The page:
Fournoi Underwater Archaeological Research Project (2022): Continuing The Fieldwork on Shipwreck No15 and Training the Next Generation of Underwater Archaeologists

In 2022, the Fournoi underwater archaeological research underwent substantial structural modifications. The Department of History, Archaeology, and Social Anthropology at the University of Thessaly incorporated the Fournoi project into its research agenda. Concurrently, a new Ministerial Decision was promulgated, spanning the triennium 2022-2024, amplifying the collaboration between the Ephorate of Underwater Antiquities and the University of Thessaly.

With the University of Thessaly now a recognized scientific collaborator, the Fournoi Project has taken on a significant educational role. It serves as a platform for students, offering them a unique opportunity to develop diving skills and technical expertise in underwater archaeology, thereby fostering the growth of the next generation of archaeologists.

Fieldwork Highlights

The fieldwork, which took place over 26 days in September 2022, was a challenging endeavor. It focused on the excavation of Wreck No. 15, a site from the early Byzantine era (5th-6th century AD), located at Cape Aspros Kavos. This site, situated within one of Fournoi’s most inaccessible regions, presented divers with depths ranging from 43 to 49 meters, adding to the complexity and importance of the project.

Preliminary exploratory endeavours in 2021, which involved opening trial trenches on the wreck’s shallower northwest flank, significantly informed the research priorities for 2022. During the 2021 excavation, it was ascertained that the pronounced incline of the seabed (approximately 40-45 degrees) precipitated the migration of loose sediments from the superincumbent sand layers on the wreck’s western side toward the excavation site. Consequently, the excavation at this location became unfeasible without the complete removal of the sand deposit overhanging the wreck’s west, extending from depths of 34 to 40 meters.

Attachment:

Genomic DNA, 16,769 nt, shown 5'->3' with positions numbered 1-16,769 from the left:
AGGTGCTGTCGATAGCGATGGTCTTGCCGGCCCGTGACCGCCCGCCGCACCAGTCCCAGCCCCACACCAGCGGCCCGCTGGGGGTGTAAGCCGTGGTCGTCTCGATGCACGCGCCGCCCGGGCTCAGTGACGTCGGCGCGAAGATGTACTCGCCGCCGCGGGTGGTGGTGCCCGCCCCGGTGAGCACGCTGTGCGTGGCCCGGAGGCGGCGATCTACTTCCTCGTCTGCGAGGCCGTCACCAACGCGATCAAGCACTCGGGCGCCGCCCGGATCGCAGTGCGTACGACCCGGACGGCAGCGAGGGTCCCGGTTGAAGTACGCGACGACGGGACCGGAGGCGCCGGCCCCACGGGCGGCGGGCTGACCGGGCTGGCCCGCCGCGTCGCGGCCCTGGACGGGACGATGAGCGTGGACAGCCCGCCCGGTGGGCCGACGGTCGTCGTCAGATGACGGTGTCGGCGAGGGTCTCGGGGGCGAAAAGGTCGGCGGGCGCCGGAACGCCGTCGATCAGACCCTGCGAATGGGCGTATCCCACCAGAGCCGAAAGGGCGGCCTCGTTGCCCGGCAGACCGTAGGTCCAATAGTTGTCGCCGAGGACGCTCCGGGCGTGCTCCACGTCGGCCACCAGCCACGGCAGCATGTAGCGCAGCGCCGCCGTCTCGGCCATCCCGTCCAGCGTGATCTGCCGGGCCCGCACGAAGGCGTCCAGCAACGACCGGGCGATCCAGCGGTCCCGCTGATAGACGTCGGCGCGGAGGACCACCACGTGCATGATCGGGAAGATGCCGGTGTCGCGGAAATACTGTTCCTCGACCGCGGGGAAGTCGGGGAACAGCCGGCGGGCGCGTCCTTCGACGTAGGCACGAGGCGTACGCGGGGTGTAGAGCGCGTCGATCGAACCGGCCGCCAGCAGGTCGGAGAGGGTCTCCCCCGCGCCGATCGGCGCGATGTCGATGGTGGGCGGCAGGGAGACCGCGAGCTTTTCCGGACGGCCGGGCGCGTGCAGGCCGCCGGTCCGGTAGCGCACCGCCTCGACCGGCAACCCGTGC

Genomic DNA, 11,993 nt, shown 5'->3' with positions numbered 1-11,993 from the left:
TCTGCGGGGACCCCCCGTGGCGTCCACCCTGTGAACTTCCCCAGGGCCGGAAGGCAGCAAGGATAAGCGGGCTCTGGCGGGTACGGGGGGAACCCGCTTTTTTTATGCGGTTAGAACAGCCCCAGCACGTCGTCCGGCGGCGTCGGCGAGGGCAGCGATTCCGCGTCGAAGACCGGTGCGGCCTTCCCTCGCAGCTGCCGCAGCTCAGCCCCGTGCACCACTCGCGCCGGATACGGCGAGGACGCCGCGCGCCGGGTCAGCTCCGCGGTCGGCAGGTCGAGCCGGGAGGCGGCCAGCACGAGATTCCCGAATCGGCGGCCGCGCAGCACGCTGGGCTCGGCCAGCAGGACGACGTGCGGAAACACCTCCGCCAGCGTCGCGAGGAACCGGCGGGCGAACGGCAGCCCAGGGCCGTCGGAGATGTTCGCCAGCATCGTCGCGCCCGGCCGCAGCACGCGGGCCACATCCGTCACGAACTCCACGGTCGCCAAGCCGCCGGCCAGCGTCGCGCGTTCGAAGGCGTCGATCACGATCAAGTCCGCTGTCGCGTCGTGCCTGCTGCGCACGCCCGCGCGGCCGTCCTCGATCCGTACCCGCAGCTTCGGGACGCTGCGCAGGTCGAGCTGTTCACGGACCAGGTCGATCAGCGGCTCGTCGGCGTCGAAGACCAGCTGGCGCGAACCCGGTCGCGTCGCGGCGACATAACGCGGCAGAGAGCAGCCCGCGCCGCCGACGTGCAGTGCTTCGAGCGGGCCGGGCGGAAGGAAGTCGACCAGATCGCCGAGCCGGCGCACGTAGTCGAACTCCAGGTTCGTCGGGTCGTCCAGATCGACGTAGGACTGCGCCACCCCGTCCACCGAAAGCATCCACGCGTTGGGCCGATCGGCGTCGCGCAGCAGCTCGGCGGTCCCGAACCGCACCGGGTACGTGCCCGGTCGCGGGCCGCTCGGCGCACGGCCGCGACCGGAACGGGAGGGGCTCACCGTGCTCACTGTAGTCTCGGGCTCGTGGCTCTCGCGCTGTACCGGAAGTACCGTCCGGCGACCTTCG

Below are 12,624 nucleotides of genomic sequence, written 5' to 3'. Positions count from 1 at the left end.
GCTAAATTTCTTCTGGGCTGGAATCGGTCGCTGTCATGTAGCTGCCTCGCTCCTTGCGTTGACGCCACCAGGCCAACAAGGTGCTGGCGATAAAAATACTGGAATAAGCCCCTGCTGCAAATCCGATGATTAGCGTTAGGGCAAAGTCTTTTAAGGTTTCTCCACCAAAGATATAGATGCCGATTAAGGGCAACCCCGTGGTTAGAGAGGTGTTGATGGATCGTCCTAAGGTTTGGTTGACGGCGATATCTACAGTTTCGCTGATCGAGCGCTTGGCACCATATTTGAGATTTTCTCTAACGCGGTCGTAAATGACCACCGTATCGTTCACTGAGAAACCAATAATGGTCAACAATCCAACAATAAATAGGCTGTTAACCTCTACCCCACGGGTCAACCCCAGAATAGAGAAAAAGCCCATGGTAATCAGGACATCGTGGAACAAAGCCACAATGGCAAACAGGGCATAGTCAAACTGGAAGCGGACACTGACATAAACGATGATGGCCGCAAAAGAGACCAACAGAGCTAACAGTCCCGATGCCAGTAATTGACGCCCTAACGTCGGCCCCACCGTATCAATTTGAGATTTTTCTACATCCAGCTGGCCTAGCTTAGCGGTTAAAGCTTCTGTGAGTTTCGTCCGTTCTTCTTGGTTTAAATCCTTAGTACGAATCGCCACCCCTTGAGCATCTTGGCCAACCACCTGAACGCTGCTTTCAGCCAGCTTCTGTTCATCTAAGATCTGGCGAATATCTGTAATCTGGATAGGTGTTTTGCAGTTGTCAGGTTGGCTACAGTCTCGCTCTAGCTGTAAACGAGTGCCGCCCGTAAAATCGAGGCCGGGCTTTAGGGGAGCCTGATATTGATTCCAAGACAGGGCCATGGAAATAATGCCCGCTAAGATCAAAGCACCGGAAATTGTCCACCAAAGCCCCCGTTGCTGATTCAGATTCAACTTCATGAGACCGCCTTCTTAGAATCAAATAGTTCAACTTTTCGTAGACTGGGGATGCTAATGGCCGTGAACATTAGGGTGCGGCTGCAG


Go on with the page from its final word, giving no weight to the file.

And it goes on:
Overcoming Excavation Challenges

Two underwater airlifts were deployed to address the sand removal issue. The first air-lift operated exclusively on archaeological strata at depths of 40-42 meters. In contrast, the second was tasked with relocating sand in the 38-meter zone, where the slope directed it towards the wreck site.

More Exciting Discoveries

These operations yielded the discovery of seven intact amphorae and a plethora of intact and fragmented bowls adorned with characteristic decorations of the Phocean Ware C type. A notable find was the recovery of an intact amphora of Late Roman 1 type, positioned on the western side of the shipwreck amidst amphorae originating from Sinope. This discovery expanded the roster of identified amphora types within the wreck to nine, corroborating a re-dating of the entire cargo to post-mid-5th century AD.

Investing in the Future

A salient aspect of the research was the hands-on field training imparted to three undergraduate and postgraduate students from the University of Thessaly, namely Irini Kapoyiannis, Aspa Kostageorgou, and Christos Charalambidis. These students had the opportunity to dive at varying depths among numerous ancient shipwrecks, thereby accruing invaluable experience pivotal for their professional development.

Project Leadership

George Koutsouflakis, an Assistant Professor of Maritime Archaeology at the University of Thessaly, steered the project’s overarching direction in collaboration with Dionysios Evangelistis, an archaeologist from the Ephorate of Underwater Antiquities. The research team comprised 30 divers specializing in diverse fields, including archaeology, architecture, antiquities conservation, professional diving, and photography.

Research Team and Acknowledgements

The success of the project was made possible by the generous support of various entities:

and corporate sponsors, including:

All sponsors and various entities provided crucial financial, logistical, and human resource support.

Special thanks are extended to the Mayor of Fournoi Korseon, Dimitrios Karydis, for his unwavering support, which was instrumental in the project’s execution.

Korseai Institute of Historical & Archaeological Research

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